7. 00fxd

    00fxd New Member

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    Original master, will look into that.
    Thanks.
     
  8. daved931

    daved931 I have t-rex arms

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    My 99 OBS had shitty pedal feel, too. From what I've read, really the only way to get good pedal feel and half way decent braking is to swap in a hydroboost system from a 3/4 ton.

    I would also mirror what others have said about needing to cycle the ABS when you bleed the brakes.
     
  9. 00fxd

    00fxd New Member

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    Tin, What upgrade master would you suggest?
     
  10. tinfoil_hat

    tinfoil_hat New Member

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    I am certainly no expert on this topic. Lots of good info on GMT400.
    You might be looking at a MC from an NBS truck, a proportioning valve, and a hydroboost swap for your vacuum brake booster. The hydroboost swap does not sound too hard and you can source most of the parts from the junk yard
    http://www.gmt400.com/threads/gmt-400-hydroboost-swap.13105/
     
  11. 00fxd

    00fxd New Member

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    Thanks tin, I will search that site.
     
  12. firestorm

    firestorm GMFS Member

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    Of the past 13 years, my '01 (4 wheel disc) generally has had good pedal feel when everything is working properly. I've had 3 front calipers develop leaks over the years, and that's the most common problem for me. About 3-4 years, I was chasing down a lack of braking power, plus what felt like dragging brakes. I started to suspect the line going to the rear was rotten internally and was getting clogged with debris. I had seen a few particles in the fluid when I flushed the system back in 2009, so I was expecting it to only get worse. Later, it became apparent that line was weeping somewhere, so all hard lines were replaced. Most recently, it was the 3rd leaking caliper that caused the problem. A couple months ago, I finally replaced the original rear calipers, since the pistons took considerable effort to compress. Now it feels about as good as when I bought it in 2004, except the pads and rotors require more pedal effort when they're cold. Once they get some heat in them, they're great.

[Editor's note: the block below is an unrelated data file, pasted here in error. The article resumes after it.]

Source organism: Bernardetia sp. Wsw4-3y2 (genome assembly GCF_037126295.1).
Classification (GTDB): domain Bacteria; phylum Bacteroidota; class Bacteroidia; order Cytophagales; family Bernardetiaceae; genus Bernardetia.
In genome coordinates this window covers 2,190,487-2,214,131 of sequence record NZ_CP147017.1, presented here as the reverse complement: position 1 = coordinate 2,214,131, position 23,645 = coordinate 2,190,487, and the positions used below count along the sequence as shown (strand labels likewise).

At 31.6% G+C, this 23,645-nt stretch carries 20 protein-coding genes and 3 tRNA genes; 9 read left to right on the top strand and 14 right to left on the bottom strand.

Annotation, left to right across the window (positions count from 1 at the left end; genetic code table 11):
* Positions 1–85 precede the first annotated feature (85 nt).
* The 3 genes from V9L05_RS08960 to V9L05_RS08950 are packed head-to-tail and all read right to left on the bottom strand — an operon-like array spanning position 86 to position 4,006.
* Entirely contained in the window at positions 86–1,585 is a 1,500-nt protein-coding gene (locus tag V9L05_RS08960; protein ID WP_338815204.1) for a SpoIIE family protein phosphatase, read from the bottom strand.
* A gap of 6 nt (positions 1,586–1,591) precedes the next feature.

Regarding the OP with the '96... It sounds like the hydraulic system has never been opened, so I doubt there is air in there. I'd flush out that old brake fluid though, unless you're one of the few that does that regularly already. Unless you've modified the truck, it would have drums in the rear, and ALL of the initial pedal travel is dictated by the drums. I'd inspect those, and make sure the adjusters are working. The combination valve will *not* engage the fronts until the rear shoes make contact with the drum. If the shoes are too far from the surface of the drum, the result is additional pedal travel to push the shoes out, and you will feel virtually no resistance until the shoes hit and all 4 wheels engage.